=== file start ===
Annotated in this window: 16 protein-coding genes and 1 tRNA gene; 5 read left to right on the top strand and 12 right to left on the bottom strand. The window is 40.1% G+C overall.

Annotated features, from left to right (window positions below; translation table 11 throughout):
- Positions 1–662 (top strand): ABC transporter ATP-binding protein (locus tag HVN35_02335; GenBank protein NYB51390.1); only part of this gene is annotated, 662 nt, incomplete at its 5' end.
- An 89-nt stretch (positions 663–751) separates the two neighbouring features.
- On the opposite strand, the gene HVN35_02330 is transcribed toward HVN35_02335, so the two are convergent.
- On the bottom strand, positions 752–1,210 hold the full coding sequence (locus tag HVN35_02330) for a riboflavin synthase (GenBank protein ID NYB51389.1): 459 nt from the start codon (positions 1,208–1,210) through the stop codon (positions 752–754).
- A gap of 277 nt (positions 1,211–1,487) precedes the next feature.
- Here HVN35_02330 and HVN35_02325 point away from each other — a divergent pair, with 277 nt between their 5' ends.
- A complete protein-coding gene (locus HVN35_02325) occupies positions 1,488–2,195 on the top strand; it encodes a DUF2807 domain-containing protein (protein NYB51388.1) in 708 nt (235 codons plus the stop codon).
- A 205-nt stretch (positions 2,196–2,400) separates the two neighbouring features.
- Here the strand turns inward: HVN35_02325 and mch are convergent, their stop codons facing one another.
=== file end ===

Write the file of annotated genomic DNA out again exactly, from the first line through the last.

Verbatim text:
Annotated in this window: 16 protein-coding genes and 1 tRNA gene; 5 read left to right on the top strand and 12 right to left on the bottom strand. The window is 40.1% G+C overall.

Annotated features, from left to right (window positions below; translation table 11 throughout):
- Positions 1–662 (top strand): ABC transporter ATP-binding protein (locus tag HVN35_02335; GenBank protein NYB51390.1); only part of this gene is annotated, 662 nt, incomplete at its 5' end.
- An 89-nt stretch (positions 663–751) separates the two neighbouring features.
- On the opposite strand, the gene HVN35_02330 is transcribed toward HVN35_02335, so the two are convergent.
- On the bottom strand, positions 752–1,210 hold the full coding sequence (locus tag HVN35_02330) for a riboflavin synthase (GenBank protein ID NYB51389.1): 459 nt from the start codon (positions 1,208–1,210) through the stop codon (positions 752–754).
- A gap of 277 nt (positions 1,211–1,487) precedes the next feature.
- Here HVN35_02330 and HVN35_02325 point away from each other — a divergent pair, with 277 nt between their 5' ends.
- A complete protein-coding gene (locus HVN35_02325) occupies positions 1,488–2,195 on the top strand; it encodes a DUF2807 domain-containing protein (protein NYB51388.1) in 708 nt (235 codons plus the stop codon).
- A 205-nt stretch (positions 2,196–2,400) separates the two neighbouring features.
- Here the strand turns inward: HVN35_02325 and mch are convergent, their stop codons facing one another.